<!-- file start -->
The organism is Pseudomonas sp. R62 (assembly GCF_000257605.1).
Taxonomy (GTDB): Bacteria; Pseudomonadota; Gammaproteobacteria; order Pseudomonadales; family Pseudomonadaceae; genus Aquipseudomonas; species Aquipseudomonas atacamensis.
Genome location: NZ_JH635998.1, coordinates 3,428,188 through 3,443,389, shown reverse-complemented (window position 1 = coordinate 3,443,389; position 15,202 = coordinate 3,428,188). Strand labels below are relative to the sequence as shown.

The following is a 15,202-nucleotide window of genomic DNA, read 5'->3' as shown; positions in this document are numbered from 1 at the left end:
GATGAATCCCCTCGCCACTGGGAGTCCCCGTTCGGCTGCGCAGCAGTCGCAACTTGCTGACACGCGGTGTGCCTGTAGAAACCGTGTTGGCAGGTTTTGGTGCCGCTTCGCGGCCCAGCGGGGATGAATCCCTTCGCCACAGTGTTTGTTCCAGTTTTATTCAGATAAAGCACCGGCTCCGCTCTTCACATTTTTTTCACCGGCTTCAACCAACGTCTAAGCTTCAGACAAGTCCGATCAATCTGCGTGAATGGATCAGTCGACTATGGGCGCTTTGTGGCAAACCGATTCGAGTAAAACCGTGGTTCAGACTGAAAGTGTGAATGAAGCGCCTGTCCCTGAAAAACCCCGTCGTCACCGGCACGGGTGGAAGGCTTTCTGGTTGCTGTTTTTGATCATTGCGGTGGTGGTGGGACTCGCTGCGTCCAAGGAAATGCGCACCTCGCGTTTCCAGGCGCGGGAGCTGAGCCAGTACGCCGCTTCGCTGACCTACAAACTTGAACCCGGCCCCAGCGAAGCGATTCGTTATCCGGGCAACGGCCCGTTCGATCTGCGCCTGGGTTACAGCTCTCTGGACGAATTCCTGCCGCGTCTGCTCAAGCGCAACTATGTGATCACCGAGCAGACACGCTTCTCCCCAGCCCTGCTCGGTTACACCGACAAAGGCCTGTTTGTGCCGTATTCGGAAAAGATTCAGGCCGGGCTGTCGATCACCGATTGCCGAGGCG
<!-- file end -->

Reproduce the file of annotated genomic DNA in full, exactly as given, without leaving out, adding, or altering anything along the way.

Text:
The organism is Pseudomonas sp. R62 (assembly GCF_000257605.1).
Taxonomy (GTDB): Bacteria; Pseudomonadota; Gammaproteobacteria; order Pseudomonadales; family Pseudomonadaceae; genus Aquipseudomonas; species Aquipseudomonas atacamensis.
Genome location: NZ_JH635998.1, coordinates 3,428,188 through 3,443,389, shown reverse-complemented (window position 1 = coordinate 3,443,389; position 15,202 = coordinate 3,428,188). Strand labels below are relative to the sequence as shown.

The following is a 15,202-nucleotide window of genomic DNA, read 5'->3' as shown; positions in this document are numbered from 1 at the left end:
GATGAATCCCCTCGCCACTGGGAGTCCCCGTTCGGCTGCGCAGCAGTCGCAACTTGCTGACACGCGGTGTGCCTGTAGAAACCGTGTTGGCAGGTTTTGGTGCCGCTTCGCGGCCCAGCGGGGATGAATCCCTTCGCCACAGTGTTTGTTCCAGTTTTATTCAGATAAAGCACCGGCTCCGCTCTTCACATTTTTTTCACCGGCTTCAACCAACGTCTAAGCTTCAGACAAGTCCGATCAATCTGCGTGAATGGATCAGTCGACTATGGGCGCTTTGTGGCAAACCGATTCGAGTAAAACCGTGGTTCAGACTGAAAGTGTGAATGAAGCGCCTGTCCCTGAAAAACCCCGTCGTCACCGGCACGGGTGGAAGGCTTTCTGGTTGCTGTTTTTGATCATTGCGGTGGTGGTGGGACTCGCTGCGTCCAAGGAAATGCGCACCTCGCGTTTCCAGGCGCGGGAGCTGAGCCAGTACGCCGCTTCGCTGACCTACAAACTTGAACCCGGCCCCAGCGAAGCGATTCGTTATCCGGGCAACGGCCCGTTCGATCTGCGCCTGGGTTACAGCTCTCTGGACGAATTCCTGCCGCGTCTGCTCAAGCGCAACTATGTGATCACCGAGCAGACACGCTTCTCCCCAGCCCTGCTCGGTTACACCGACAAAGGCCTGTTTGTGCCGTATTCGGAAAAGATTCAGGCCGGGCTGTCGATCACCGATTGCCGAGGCG